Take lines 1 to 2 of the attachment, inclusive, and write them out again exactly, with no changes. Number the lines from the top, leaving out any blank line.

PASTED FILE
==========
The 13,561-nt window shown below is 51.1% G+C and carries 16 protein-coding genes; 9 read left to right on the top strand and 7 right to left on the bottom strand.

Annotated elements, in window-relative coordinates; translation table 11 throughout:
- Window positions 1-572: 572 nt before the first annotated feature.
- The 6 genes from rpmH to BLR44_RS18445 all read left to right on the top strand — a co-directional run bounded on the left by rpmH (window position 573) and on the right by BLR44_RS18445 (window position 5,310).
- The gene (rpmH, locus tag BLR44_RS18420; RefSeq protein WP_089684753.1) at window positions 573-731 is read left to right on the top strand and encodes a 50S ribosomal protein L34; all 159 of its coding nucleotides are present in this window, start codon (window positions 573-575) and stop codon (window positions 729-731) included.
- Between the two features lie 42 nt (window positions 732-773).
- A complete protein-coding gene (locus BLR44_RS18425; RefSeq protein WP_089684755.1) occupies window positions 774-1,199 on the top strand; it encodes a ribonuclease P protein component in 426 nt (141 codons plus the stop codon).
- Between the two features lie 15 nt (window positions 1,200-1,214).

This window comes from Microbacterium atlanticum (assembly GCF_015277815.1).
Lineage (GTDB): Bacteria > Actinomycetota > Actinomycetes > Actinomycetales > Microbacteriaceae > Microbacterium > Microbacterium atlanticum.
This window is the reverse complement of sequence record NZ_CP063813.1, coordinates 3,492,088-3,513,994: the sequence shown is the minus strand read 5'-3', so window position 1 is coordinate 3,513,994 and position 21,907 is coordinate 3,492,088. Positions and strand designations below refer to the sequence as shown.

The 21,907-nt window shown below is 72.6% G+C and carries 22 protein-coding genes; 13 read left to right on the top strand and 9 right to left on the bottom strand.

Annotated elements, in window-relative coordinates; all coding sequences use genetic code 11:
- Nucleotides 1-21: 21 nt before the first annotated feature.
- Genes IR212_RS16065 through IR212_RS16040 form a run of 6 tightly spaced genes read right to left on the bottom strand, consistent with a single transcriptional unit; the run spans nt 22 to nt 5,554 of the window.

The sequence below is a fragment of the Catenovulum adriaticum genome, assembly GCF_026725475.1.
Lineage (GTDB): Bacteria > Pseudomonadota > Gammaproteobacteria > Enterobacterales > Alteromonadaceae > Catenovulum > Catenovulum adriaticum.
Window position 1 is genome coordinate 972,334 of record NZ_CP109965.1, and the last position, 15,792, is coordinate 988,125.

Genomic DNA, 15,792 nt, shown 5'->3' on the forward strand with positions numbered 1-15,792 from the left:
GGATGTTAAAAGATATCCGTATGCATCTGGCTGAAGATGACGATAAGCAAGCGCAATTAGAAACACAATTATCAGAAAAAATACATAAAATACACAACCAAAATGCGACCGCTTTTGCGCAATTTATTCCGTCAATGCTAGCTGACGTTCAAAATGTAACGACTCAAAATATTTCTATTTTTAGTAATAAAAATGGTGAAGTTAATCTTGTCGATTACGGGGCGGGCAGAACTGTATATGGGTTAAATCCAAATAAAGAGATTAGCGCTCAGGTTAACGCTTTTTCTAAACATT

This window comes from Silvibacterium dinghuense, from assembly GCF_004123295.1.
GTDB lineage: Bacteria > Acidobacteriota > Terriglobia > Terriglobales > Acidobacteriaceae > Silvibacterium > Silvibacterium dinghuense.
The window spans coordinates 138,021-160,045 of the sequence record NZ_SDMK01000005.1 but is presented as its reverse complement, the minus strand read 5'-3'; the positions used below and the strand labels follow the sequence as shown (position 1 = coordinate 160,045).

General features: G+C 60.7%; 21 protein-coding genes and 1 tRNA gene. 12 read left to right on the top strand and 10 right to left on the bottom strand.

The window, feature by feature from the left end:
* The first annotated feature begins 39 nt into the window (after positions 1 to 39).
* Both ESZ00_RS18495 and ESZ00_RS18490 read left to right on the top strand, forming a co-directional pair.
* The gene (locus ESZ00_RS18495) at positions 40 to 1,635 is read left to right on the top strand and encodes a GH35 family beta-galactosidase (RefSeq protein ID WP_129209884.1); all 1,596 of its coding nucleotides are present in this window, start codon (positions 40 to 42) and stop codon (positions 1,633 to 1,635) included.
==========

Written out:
The 13,561-nt window shown below is 51.1% G+C and carries 16 protein-coding genes; 9 read left to right on the top strand and 7 right to left on the bottom strand.

Annotated elements, in window-relative coordinates; translation table 11 throughout: